Shortly after Philip and I were married last December 15, 2016, we started calling each other “Daddy” and “Mommy”. We wanted to invite the possibility of conceiving a child soon through those affirmative words. We were that eager to become parents.
And after just two months, our dreams came true.
I remember vividly those moments when I suspected that I might already be pregnant: searching for articles about pregnancy symptoms, asking a close friend about pregnancy tests, and planning to tell my husband about the great news. I could already feel I was pregnant, even without consulting a doctor or using a pregnancy test kit. And when those two pink lines in the home test kit confirmed my gut feel that eventful morning, both Philip and I were overjoyed at the thought of finally becoming parents.
We then visited an obstetrician-gynecologist who gave us valuable advice about the do’s and don’ts for pregnant women. Before our second prenatal visit with her she asked us to undergo an ultrasound check up, the results of which gave us both good and not-so-good news.
The baby has a heartbeat but it was weak.
So she prescribed medicine for me to help the baby’s heartbeat grow stronger and told us to undergo another ultrasound in two weeks, and then return to her for another prenatal check up. With hopeful hearts and courageous spirits Philip and I continued with the journey of being expectant parents, following our doctor’s advice to the letter.
On our second ultrasound check up we received the heart wrenching news from the OB ultrasonographer: the baby is not showing any sign of activity, nor does it have a heartbeat.
At first, Philip and I couldn’t believe what we just read from the test results: consider intrauterine embryonic demise.
Demise! Wait a second… That means death right? As our ob-gyne looked at the ultrasound report from the OB ultrasonographer, she confirmed our worst fears, our baby is gone.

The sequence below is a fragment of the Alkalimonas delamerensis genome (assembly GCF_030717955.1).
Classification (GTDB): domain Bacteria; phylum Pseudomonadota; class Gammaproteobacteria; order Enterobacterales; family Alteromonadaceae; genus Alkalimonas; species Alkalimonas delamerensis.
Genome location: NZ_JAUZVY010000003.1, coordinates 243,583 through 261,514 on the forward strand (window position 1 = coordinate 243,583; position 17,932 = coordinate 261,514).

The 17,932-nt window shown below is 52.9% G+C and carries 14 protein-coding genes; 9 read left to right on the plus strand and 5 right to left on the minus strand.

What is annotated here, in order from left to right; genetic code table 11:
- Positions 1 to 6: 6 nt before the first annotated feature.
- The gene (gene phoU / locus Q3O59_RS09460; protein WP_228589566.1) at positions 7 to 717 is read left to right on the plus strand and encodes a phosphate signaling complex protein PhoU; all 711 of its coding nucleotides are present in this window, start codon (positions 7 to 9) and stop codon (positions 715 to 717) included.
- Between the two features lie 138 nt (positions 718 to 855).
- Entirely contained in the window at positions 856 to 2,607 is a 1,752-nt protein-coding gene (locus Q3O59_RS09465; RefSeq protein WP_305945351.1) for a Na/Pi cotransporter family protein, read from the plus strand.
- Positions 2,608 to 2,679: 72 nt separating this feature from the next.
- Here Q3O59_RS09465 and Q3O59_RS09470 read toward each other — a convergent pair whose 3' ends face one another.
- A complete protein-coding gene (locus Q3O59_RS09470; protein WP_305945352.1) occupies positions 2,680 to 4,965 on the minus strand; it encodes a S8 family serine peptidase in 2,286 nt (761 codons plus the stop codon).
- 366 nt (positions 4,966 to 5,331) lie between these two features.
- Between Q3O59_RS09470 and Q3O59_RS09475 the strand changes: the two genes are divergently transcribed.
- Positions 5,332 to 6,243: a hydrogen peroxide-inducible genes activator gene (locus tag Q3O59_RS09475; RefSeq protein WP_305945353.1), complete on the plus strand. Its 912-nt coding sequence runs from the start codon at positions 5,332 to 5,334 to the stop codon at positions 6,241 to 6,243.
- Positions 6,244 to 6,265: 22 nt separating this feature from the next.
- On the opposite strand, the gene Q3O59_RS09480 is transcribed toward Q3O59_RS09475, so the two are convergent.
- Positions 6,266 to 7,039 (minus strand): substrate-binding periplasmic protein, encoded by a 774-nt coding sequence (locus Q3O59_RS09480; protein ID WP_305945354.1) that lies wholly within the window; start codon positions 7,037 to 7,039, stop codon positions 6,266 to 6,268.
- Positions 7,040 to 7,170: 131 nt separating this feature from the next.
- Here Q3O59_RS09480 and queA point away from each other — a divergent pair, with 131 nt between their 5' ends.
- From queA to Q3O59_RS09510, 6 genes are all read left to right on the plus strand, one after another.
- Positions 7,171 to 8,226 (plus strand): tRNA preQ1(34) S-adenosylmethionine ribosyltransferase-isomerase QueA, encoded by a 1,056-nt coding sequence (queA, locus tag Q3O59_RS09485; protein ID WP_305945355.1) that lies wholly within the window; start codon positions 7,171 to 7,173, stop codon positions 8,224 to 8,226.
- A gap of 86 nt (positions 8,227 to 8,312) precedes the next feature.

But Philip and I were not ready to give up just yet. I, for one, was not convinced of the results because I didn’t experience any bleeding at all, which was one of the symptoms of a miscarriage. So we decided to consult another obstetrician-gynecologist for a second opinion, who also specializes in ultrasonography and infertility, recommended by my mother.
Despite our high hopes that she would give us good news, she confirmed otherwise. Baby Gabriela, as we decided to name our baby whom we felt was going to be a girl, had left us and was now in heaven.
The Seemingly Long and Painful Process of Recuperating from Our Loss
After confirming the life-changing news of losing Gabriela, we then followed our second ob-gyne’s advice of expelling the embryo naturally. She didn’t recommend a dilation and curettage (D&C) procedure, because she believes that it may cause scratches in the uterus. Instead she asked me to take primrose evening oil to help soften the cervix. What followed was the worst menstruation and dysmenorrhea that I have ever experienced in my whole life.
The abdominal pain was unbelievably excruciating, but it was nothing compared to the agonizing and unbearable feeling of not having my baby inside me anymore. I don’t think I’ll ever be able to properly articulate the whole experience. But I tried my best to be as brave and as strong as possible, both physically and emotionally.